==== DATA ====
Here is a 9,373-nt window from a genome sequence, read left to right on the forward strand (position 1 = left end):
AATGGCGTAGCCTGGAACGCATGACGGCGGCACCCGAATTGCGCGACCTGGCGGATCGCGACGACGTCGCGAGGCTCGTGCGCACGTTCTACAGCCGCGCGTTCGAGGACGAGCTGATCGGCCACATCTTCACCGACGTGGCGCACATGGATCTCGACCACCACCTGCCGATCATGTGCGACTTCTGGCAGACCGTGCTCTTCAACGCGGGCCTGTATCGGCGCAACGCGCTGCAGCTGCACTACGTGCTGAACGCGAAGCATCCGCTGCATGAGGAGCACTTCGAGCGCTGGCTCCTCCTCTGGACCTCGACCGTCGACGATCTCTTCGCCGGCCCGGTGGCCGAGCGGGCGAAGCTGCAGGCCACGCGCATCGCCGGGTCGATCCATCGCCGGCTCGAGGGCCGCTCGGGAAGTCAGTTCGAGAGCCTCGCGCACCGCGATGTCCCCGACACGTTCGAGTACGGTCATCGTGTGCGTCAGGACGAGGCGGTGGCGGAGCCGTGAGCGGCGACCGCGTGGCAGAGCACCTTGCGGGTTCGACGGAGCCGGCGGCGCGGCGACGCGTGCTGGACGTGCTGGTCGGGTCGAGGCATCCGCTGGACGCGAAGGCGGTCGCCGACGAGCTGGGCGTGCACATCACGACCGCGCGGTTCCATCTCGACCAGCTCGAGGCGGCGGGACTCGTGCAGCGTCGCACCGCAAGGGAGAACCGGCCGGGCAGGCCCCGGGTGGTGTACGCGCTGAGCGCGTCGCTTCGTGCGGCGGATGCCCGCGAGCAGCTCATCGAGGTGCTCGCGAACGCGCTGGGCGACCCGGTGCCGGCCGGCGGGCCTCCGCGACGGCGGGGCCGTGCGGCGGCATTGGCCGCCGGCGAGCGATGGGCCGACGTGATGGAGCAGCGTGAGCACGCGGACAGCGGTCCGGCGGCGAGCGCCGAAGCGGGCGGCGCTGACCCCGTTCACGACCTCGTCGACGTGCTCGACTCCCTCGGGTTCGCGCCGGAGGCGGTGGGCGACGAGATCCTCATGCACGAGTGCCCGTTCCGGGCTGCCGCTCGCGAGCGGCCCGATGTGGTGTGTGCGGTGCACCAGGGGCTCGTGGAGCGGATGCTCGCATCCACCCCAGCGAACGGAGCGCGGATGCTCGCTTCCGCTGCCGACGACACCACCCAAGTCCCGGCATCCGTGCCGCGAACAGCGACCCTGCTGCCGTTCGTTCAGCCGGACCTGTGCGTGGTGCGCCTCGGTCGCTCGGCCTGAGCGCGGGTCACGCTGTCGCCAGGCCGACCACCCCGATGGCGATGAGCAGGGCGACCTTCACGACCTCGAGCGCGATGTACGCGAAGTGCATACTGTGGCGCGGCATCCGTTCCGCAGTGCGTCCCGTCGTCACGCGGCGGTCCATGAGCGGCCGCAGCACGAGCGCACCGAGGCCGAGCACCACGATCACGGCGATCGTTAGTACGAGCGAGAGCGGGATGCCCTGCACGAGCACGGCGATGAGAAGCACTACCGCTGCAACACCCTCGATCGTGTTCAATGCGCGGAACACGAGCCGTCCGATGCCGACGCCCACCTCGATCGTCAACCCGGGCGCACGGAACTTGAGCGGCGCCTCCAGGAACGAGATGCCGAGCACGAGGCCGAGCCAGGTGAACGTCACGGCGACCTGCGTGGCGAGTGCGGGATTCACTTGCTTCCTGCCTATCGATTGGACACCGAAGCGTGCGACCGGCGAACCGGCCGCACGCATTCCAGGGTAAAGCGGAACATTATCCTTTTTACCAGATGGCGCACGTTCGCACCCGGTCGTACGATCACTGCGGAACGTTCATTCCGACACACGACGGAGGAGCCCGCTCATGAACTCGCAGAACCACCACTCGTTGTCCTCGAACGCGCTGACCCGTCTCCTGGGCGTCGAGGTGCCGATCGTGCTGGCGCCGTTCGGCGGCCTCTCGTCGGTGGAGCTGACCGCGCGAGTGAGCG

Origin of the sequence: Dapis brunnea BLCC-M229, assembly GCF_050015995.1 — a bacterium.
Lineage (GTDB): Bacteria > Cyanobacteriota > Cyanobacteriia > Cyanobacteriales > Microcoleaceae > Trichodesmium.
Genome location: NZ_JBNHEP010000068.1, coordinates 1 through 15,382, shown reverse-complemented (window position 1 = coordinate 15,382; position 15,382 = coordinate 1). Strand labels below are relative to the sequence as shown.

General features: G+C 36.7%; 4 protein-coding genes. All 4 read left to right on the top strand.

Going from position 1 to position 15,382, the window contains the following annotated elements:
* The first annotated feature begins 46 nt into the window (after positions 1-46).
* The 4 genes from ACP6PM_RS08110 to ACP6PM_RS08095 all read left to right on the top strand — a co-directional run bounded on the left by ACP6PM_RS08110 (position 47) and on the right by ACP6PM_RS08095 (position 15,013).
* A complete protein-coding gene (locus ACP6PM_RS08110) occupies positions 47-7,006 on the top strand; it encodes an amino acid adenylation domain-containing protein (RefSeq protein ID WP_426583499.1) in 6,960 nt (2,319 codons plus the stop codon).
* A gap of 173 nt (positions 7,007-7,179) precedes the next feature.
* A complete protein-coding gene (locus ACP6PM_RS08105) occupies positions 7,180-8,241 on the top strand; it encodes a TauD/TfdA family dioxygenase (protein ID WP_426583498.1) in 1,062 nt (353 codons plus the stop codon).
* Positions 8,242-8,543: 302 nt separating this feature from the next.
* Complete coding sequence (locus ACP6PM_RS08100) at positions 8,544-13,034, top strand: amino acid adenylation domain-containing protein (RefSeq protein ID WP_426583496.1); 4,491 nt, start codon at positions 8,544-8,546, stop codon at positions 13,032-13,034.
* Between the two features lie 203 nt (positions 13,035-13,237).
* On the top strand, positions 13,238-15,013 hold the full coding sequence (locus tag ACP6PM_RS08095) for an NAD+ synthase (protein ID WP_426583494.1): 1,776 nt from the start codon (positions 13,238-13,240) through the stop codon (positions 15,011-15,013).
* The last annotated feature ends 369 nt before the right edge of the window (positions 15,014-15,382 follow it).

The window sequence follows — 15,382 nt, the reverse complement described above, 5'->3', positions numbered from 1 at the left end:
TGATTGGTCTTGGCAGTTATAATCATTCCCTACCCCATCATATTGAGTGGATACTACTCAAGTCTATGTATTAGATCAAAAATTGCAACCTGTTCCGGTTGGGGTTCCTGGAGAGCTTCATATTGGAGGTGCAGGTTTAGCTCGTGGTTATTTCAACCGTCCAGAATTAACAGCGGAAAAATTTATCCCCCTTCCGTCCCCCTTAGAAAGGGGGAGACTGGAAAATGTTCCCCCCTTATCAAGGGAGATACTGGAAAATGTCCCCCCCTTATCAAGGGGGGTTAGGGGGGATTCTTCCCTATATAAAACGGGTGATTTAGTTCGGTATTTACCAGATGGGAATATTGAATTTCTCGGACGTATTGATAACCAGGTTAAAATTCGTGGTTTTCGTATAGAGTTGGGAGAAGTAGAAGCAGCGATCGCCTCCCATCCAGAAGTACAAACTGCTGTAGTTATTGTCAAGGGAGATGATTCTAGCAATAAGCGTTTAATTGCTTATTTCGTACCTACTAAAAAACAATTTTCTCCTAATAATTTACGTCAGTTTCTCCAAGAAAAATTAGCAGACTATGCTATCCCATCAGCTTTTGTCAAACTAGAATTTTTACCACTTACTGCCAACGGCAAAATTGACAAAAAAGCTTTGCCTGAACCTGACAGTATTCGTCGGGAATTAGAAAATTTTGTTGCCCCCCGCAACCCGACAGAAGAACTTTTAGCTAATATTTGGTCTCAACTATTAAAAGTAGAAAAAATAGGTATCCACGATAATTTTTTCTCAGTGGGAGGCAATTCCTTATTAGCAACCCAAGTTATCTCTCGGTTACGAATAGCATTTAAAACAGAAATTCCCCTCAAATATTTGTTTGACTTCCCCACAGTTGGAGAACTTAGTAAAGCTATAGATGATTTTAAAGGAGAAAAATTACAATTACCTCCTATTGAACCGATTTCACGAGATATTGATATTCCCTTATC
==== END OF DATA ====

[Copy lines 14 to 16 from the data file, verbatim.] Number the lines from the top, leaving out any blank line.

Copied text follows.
* Complete coding sequence (locus ACP6PM_RS08100) at positions 8,544-13,034, top strand: amino acid adenylation domain-containing protein (RefSeq protein ID WP_426583496.1); 4,491 nt, start codon at positions 8,544-8,546, stop codon at positions 13,032-13,034.
* Between the two features lie 203 nt (positions 13,035-13,237).
* On the top strand, positions 13,238-15,013 hold the full coding sequence (locus tag ACP6PM_RS08095) for an NAD+ synthase (protein ID WP_426583494.1): 1,776 nt from the start codon (positions 13,238-13,240) through the stop codon (positions 15,011-15,013).